Completely gripping and utterly absorbing, this is one of those movies you'll start watching- perhaps not expecting too much- and find yourself unable to tear yourself away. Two astonishing performances from Brie Larson and Jacob Tremblay, (who as a parent I can confirm gives an incredibly naturalistic and real portrayal of young Jack). Absolutely nothing in this felt fake, forced, sugar coated, half hearted, glamorised, hollywood-ised, or contrived. It's fantastically authentic, hugely moving (I teared-up repeatedly) and didn't want it to end.
It also defied my expectations in several ways; I'd imagined some 'Malick-esque' pastiche of sugary sequences of Brie taking her son to the beach or on fairground rides; but its far more dramatic (and traumatic) than that. Curiously, I was also convinced that 'Jack' was a girl throughout the first act (I imagined Ma was protecting her from abuse by pretending 'she' was a boy). Cinematography was also excellent and very clever especially how they filmed 'room'. It seems almost spacious during the first act, however when they return to it later it seems impossibly tiny.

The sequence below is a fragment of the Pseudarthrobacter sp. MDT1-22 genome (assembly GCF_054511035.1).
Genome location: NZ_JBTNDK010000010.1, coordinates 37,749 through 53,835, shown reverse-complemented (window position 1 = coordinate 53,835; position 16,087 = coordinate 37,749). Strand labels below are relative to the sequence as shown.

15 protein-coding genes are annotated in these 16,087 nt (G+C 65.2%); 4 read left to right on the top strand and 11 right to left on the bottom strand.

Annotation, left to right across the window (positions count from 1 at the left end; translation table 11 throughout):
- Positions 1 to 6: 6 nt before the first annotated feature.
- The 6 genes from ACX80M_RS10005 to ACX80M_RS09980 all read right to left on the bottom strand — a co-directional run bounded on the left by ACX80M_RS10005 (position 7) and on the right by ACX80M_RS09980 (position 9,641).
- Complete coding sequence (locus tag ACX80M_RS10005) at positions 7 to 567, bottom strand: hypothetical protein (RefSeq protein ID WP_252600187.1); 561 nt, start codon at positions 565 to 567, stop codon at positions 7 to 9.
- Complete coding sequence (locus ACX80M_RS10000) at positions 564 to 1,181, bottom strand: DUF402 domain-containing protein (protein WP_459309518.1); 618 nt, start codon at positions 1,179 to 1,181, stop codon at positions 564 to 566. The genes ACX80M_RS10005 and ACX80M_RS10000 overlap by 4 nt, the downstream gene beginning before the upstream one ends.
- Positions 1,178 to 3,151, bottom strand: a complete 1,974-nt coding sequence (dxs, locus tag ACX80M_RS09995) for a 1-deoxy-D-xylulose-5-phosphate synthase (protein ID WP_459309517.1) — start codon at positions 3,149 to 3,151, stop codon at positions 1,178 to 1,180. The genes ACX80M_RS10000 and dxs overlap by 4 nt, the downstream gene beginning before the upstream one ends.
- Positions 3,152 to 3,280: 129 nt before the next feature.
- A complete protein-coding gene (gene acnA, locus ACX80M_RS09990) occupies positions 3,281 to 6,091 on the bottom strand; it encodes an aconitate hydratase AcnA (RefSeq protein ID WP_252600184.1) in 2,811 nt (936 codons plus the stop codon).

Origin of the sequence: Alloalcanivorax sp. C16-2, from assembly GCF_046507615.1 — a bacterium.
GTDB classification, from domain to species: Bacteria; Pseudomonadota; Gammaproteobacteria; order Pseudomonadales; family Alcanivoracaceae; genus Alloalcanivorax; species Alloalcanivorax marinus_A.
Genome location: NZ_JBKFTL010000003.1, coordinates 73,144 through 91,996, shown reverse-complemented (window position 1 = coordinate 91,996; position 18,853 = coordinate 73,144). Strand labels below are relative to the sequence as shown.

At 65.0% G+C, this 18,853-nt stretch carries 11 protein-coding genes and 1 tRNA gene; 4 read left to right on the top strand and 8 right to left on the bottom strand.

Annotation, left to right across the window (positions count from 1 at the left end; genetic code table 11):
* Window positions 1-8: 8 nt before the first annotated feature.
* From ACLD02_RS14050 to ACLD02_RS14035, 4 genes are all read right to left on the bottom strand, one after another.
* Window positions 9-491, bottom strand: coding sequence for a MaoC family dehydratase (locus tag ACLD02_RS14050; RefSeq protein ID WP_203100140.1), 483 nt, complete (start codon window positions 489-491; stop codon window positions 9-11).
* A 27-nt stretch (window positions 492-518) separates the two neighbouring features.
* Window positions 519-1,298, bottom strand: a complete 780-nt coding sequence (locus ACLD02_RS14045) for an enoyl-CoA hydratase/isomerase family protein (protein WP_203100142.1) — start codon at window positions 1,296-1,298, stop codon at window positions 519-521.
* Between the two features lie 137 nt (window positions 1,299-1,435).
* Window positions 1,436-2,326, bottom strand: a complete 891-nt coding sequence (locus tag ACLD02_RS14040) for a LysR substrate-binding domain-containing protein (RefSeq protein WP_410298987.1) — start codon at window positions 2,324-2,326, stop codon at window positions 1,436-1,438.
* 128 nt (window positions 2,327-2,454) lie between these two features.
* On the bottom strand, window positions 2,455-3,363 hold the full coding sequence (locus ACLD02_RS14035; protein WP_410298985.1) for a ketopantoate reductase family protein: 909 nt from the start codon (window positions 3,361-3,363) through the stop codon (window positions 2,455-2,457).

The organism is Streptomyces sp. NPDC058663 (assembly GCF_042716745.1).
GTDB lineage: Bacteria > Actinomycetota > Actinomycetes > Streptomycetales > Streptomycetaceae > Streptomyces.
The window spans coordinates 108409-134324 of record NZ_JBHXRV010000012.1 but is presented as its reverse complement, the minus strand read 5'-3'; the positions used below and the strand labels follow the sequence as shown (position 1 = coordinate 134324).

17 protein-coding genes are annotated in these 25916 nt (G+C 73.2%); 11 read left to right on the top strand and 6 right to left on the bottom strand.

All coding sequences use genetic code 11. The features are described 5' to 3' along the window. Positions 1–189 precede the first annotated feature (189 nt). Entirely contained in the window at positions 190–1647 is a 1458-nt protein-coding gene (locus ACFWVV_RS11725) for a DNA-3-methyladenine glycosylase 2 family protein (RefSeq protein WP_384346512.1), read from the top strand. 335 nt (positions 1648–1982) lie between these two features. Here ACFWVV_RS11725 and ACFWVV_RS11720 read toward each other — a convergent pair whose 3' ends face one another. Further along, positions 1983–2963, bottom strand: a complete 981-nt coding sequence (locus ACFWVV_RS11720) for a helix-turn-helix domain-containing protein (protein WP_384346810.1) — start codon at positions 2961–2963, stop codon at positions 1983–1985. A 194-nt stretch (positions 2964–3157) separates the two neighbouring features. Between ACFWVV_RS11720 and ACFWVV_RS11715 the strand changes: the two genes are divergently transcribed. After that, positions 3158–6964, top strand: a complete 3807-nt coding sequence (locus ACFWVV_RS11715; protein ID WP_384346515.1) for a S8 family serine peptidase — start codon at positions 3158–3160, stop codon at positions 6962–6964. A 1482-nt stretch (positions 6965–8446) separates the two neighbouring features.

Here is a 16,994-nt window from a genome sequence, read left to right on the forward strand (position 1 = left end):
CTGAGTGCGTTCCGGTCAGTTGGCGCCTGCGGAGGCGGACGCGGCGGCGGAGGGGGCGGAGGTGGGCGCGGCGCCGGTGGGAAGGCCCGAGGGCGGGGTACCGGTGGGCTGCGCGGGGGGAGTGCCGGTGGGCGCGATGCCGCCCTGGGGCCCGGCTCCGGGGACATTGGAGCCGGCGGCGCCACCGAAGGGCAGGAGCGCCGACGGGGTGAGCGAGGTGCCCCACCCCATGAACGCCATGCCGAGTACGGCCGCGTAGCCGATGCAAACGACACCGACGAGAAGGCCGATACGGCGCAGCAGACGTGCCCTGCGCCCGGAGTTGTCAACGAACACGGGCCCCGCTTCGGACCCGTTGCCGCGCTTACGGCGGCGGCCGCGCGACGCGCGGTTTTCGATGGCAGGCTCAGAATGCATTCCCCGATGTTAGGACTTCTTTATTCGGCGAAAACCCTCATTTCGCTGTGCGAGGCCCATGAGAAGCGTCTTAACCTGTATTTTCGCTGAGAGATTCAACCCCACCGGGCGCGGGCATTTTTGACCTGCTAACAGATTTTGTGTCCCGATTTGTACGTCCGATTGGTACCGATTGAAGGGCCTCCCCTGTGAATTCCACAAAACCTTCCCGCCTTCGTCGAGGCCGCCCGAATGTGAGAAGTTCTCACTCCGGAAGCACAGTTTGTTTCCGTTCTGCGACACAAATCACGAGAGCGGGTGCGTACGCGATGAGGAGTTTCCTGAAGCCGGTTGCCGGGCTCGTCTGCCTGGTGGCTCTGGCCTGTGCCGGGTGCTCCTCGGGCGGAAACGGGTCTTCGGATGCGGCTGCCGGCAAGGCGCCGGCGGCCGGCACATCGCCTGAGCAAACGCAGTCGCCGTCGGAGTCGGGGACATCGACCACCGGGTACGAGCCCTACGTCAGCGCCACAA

The film is absolutely laser-focused on the relationship between mother and child, and how it develops after their 'situation' changes. This means the film also allows other characters and subplots to take place off-screen (or be ignored completely), which is necessary. I'd have loved to see a certain character get their comeuppance, but that's not the story being told. The best way to describe Room is as the closing two acts of a thriller (finale and epilogue) made into a full length film. It explores not just the survival, but the aftermath. What happens after the event? How do people rebuild their lives and adapt? Do we always do the right thing for our children? Can we live with our decisions?
Great direction by Lenny Abrahamson and a perfect screenplay by the book author Emma Donoghue. This is a project of which everyone involved should be immensely proud. I can't think of any flaws at all. Re-watchability perhaps? No, I'd love to re-watch this. It's one of those rare, perfect movie experiences.
Not the kind of film that makes big demands of an AV system, but I saw nothing at all to complain about with the presentation at all. The extras disappoint with their brevity: an audio commentary and a series of brief featurettes- the best of which is '11x11'.